A Red Heart of Memories

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From Bram Stoker Award winner and Nebula and World Fantasy Awards finalist Nina Kiriki Hoffman comes a novel of two young people who live outside ordinary reality-and who are about to discover life's extraordinary possibilities...

"A constant pleasure to read. Hoffman's ...
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From Bram Stoker Award winner and Nebula and World Fantasy Awards finalist Nina Kiriki Hoffman comes a novel of two young people who live outside ordinary reality-and who are about to discover life's extraordinary possibilities...

"A constant pleasure to read. Hoffman's best and most complete novel to date."-Locus

"Hoffman reworks a familiar outline with fresh remarkable ideas and considerable flair."-Kirkus Reviews

"An engaging tale, told with great skill, full of fascinating characters."-The Davis Enterprise
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Editorial Reviews

Kelly Rae Cooper
Ms. Hoffman crafts a sweet tale, and her characters are deliciously accepting of the wonders they unfold. Part romance, part magic, part ghost story and wholly exceptional—one to add to your permanent collection.
Romantic Times
Publishers Weekly - Publisher's Weekly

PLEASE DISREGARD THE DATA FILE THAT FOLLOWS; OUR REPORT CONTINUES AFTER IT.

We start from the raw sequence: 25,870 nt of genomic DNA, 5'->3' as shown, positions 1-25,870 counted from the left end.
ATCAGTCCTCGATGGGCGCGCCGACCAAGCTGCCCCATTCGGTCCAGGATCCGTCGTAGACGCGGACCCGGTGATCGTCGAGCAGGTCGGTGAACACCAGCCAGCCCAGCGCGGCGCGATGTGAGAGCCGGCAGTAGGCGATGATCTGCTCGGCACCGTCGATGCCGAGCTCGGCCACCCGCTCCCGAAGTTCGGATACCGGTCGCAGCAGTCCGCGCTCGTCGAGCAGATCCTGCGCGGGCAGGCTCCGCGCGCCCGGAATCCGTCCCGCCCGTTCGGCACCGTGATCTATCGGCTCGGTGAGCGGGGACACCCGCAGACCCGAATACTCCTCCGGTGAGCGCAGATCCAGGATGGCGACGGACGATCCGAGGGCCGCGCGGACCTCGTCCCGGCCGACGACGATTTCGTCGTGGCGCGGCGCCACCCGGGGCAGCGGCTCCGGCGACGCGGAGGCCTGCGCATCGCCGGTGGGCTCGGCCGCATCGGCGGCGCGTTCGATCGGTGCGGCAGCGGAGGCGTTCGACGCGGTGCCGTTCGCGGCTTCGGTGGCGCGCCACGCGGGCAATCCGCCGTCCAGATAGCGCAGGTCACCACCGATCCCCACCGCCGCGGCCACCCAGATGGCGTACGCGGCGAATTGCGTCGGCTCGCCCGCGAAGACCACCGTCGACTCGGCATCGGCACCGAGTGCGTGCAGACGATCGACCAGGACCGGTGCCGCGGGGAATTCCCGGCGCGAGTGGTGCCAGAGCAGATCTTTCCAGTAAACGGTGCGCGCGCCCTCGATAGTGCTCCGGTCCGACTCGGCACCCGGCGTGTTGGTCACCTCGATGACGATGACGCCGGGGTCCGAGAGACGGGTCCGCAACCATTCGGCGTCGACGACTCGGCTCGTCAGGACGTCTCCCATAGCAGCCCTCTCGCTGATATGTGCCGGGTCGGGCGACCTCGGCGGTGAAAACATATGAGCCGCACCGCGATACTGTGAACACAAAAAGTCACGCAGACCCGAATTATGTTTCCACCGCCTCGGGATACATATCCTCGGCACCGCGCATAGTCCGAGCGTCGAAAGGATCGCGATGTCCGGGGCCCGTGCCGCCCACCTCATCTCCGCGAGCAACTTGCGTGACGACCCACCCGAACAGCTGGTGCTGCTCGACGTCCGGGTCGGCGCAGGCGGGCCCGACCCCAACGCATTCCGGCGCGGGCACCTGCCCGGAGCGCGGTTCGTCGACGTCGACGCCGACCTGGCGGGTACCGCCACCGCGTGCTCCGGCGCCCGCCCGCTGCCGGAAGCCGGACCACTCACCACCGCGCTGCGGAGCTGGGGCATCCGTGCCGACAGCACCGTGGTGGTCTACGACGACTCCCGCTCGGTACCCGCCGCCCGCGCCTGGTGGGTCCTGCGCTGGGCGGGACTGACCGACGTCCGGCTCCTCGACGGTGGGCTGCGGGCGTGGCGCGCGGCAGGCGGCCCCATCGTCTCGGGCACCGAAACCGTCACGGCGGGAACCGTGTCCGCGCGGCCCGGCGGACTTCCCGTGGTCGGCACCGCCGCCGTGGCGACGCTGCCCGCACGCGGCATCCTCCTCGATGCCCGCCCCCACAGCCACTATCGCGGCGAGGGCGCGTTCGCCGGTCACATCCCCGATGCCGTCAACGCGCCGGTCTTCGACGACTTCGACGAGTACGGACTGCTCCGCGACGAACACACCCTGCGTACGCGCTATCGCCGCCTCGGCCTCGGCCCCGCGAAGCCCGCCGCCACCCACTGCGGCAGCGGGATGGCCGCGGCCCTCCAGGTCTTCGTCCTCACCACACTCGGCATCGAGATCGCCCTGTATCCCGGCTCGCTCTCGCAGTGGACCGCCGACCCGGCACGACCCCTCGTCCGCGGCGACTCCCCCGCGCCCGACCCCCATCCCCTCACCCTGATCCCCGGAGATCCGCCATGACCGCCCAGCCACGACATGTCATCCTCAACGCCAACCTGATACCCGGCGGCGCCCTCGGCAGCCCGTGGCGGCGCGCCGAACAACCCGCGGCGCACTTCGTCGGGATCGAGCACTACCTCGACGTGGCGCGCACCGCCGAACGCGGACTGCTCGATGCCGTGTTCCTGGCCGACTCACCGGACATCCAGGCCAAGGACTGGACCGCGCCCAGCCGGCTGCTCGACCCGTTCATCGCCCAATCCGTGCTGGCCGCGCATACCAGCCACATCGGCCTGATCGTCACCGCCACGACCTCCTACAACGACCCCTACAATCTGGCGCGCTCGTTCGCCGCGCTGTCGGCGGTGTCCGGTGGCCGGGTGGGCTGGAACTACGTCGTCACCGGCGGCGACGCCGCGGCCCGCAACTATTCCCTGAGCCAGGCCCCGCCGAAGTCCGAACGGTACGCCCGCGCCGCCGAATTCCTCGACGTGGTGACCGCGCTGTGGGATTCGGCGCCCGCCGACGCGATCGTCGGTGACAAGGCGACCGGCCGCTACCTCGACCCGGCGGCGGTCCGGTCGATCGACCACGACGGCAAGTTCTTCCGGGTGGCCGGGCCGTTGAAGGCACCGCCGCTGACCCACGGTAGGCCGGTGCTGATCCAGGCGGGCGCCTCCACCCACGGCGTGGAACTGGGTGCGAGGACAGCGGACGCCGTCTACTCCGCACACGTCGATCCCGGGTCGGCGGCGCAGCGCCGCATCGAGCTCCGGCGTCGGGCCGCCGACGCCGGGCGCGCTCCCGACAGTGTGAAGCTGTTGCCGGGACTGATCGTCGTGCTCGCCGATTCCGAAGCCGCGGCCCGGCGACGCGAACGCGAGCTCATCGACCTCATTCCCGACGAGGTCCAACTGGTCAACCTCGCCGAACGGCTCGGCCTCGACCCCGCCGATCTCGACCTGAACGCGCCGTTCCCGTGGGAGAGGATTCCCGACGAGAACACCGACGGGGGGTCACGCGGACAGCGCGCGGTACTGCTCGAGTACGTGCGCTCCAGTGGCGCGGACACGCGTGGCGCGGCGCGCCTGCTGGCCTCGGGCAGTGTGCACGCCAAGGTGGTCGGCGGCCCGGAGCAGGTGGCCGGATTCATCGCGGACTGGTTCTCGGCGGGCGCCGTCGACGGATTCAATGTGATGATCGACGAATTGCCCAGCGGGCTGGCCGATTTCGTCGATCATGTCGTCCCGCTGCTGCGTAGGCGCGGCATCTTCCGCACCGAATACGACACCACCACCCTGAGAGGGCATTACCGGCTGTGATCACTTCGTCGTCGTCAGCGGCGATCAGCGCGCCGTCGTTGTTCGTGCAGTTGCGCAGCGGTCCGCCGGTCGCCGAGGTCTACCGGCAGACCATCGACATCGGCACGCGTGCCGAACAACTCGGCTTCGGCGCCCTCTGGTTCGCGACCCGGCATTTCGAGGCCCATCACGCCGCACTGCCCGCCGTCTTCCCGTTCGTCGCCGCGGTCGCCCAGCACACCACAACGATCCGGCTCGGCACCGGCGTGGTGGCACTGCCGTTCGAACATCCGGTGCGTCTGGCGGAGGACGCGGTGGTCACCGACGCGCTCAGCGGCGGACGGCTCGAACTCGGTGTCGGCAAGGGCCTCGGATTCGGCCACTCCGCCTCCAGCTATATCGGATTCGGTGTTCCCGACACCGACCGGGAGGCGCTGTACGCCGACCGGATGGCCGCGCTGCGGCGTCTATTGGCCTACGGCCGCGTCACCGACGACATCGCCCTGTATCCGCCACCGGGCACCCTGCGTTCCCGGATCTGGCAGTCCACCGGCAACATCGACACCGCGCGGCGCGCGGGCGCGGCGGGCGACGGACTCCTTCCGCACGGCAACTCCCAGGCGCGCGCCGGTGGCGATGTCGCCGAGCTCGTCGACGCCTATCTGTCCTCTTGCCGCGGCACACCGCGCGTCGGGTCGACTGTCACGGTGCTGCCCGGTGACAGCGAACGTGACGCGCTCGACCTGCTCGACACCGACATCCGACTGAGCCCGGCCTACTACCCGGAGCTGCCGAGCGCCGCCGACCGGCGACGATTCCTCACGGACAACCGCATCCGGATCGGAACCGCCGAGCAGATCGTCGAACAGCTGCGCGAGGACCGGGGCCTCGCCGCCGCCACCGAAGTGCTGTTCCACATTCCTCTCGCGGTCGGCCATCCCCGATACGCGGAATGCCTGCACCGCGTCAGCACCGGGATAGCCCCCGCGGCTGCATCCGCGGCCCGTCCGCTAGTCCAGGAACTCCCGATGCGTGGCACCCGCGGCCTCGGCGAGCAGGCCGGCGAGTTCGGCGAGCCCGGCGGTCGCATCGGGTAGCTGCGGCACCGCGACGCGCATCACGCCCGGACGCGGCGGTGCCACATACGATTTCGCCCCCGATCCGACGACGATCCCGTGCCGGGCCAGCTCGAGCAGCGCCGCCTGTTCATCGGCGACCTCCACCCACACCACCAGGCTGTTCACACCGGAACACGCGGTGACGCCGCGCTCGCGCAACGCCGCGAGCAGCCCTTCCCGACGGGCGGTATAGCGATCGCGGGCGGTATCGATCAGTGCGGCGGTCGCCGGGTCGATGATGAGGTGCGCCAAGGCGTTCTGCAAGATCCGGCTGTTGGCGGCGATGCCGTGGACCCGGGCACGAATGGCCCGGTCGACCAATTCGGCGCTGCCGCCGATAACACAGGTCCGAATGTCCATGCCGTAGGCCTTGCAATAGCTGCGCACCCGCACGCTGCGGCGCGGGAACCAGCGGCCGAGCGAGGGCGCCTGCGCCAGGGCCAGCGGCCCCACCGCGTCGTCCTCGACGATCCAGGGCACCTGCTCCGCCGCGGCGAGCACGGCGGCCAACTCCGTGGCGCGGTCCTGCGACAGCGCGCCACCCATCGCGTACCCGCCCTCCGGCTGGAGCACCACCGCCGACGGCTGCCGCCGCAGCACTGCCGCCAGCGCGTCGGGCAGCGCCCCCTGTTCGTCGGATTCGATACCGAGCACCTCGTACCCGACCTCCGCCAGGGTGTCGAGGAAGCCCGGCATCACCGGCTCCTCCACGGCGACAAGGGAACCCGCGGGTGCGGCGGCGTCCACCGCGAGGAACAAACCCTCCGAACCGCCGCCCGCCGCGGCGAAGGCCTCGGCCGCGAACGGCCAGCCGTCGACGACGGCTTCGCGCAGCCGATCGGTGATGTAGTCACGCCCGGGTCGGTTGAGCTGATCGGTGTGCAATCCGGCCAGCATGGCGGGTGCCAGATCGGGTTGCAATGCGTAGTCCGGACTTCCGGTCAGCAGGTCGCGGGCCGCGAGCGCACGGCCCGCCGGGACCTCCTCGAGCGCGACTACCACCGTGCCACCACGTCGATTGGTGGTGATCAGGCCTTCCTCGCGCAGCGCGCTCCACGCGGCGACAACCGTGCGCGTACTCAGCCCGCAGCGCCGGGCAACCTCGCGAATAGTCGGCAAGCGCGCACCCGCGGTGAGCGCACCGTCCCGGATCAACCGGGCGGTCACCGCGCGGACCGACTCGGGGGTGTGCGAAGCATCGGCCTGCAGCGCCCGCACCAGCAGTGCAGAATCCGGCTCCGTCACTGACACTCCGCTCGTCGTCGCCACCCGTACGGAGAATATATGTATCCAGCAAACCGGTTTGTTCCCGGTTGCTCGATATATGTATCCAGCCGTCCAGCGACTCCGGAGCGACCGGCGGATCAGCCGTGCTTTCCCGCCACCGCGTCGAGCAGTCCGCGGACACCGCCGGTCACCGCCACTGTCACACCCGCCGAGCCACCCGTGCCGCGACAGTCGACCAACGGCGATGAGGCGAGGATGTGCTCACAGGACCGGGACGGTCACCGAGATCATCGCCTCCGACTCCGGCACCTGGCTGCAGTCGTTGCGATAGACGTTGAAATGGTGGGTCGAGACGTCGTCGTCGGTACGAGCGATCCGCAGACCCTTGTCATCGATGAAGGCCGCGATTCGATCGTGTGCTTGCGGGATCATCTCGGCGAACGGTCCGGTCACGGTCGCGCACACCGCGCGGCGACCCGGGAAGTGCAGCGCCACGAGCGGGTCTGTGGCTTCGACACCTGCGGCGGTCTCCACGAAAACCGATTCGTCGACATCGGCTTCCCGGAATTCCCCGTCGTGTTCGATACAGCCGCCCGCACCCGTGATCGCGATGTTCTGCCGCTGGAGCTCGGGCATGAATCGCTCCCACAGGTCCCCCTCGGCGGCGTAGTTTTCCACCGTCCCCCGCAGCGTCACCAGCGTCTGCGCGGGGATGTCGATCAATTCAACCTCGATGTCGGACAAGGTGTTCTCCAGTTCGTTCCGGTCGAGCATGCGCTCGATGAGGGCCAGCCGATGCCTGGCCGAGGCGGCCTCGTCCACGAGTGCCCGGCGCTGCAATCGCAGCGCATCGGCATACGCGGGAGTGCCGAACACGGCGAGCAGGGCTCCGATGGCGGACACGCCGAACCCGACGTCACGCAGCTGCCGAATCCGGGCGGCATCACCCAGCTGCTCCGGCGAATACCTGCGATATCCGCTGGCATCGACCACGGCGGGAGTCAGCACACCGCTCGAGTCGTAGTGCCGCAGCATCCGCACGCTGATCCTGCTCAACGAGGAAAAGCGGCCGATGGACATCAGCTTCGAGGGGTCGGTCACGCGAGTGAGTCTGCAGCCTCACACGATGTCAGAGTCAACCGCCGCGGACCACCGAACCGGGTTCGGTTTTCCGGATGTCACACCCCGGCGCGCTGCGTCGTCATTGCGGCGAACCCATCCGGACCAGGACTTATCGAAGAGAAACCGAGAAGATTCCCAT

It's a pleasure to see a new adult novel from Hoffman, even a lesser work like this one. Her debut novel, The Thread that Binds, won a Stoker for best first novel, but of late she has been writing for R.L. Stine's Ghosts of Fear Street series. This is an innocuous tale of three nomads who become friends and confront the problems in their past. Matt Black is not a witch, but she does have two special powers: "dream-eyes," which allow her to see others' mental landscapes, and the ability to communicate with inanimate objects. After years of wandering alone, Matt is surprised to meet another "special" person: Edmund, a witch who has been "blowing from here to there," using "spirit" to "help things fix themselves." The two quickly become companions and decide to retrace Edmund's life to find out why he is so alone. They visit his childhood friends, including Susan, who becomes part of the group. It turns out that the three all suffer from the effects of traumatic experiences: incest led to self-abusive "zoned" years for Matt; Susan has avoided friendship ever since she fled her controlling father; Edmund's self literally fragmented after he destroyed a man while protecting himself. Hoffman handles the interconnected solutions to the trio's problems with skill, as each solution leads subtly to greater understanding and compassion. At times, however, the characters' long talks skirt perilously close to pop psychology masquerading as wisdom: "He did the only thing he could, because that's what happened. The only place we can change anything is right now." Hoffman's "comfort magic" is even less successful--Edmund's vague "spirit" and "gold" powers are ill defined, little more than ornaments in a quiet tale of three injured souls helping each other toward happiness. (Oct.) Copyright 1999 Cahners Business Information.